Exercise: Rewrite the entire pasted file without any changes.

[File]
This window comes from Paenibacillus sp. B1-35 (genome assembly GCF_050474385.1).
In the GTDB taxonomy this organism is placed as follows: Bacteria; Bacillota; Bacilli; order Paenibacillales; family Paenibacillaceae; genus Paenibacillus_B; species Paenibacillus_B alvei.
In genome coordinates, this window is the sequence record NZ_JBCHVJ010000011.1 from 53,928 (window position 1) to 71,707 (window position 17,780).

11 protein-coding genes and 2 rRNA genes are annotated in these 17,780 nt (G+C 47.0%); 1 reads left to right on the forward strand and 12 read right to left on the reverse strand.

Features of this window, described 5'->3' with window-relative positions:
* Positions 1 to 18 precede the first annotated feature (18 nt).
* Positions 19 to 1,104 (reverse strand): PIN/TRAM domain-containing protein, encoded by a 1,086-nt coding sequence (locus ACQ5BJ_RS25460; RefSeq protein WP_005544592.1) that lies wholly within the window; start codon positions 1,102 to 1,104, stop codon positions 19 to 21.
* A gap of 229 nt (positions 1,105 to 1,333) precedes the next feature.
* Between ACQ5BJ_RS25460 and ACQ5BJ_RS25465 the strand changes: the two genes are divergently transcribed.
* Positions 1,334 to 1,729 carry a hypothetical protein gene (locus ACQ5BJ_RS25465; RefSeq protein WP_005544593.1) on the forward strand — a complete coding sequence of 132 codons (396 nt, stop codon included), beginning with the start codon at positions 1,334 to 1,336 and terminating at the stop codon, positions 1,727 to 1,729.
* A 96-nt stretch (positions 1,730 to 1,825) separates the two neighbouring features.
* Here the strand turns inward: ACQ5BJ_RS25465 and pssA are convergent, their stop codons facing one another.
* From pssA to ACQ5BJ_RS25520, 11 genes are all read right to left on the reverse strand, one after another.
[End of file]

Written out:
This window comes from Paenibacillus sp. B1-35 (genome assembly GCF_050474385.1).
In the GTDB taxonomy this organism is placed as follows: Bacteria; Bacillota; Bacilli; order Paenibacillales; family Paenibacillaceae; genus Paenibacillus_B; species Paenibacillus_B alvei.
In genome coordinates, this window is the sequence record NZ_JBCHVJ010000011.1 from 53,928 (window position 1) to 71,707 (window position 17,780).

11 protein-coding genes and 2 rRNA genes are annotated in these 17,780 nt (G+C 47.0%); 1 reads left to right on the forward strand and 12 read right to left on the reverse strand.

Features of this window, described 5'->3' with window-relative positions:
* Positions 1 to 18 precede the first annotated feature (18 nt).
* Positions 19 to 1,104 (reverse strand): PIN/TRAM domain-containing protein, encoded by a 1,086-nt coding sequence (locus ACQ5BJ_RS25460; RefSeq protein WP_005544592.1) that lies wholly within the window; start codon positions 1,102 to 1,104, stop codon positions 19 to 21.
* A gap of 229 nt (positions 1,105 to 1,333) precedes the next feature.
* Between ACQ5BJ_RS25460 and ACQ5BJ_RS25465 the strand changes: the two genes are divergently transcribed.
* Positions 1,334 to 1,729 carry a hypothetical protein gene (locus ACQ5BJ_RS25465; RefSeq protein WP_005544593.1) on the forward strand — a complete coding sequence of 132 codons (396 nt, stop codon included), beginning with the start codon at positions 1,334 to 1,336 and terminating at the stop codon, positions 1,727 to 1,729.
* A 96-nt stretch (positions 1,730 to 1,825) separates the two neighbouring features.
* Here the strand turns inward: ACQ5BJ_RS25465 and pssA are convergent, their stop codons facing one another.
* From pssA to ACQ5BJ_RS25520, 11 genes are all read right to left on the reverse strand, one after another.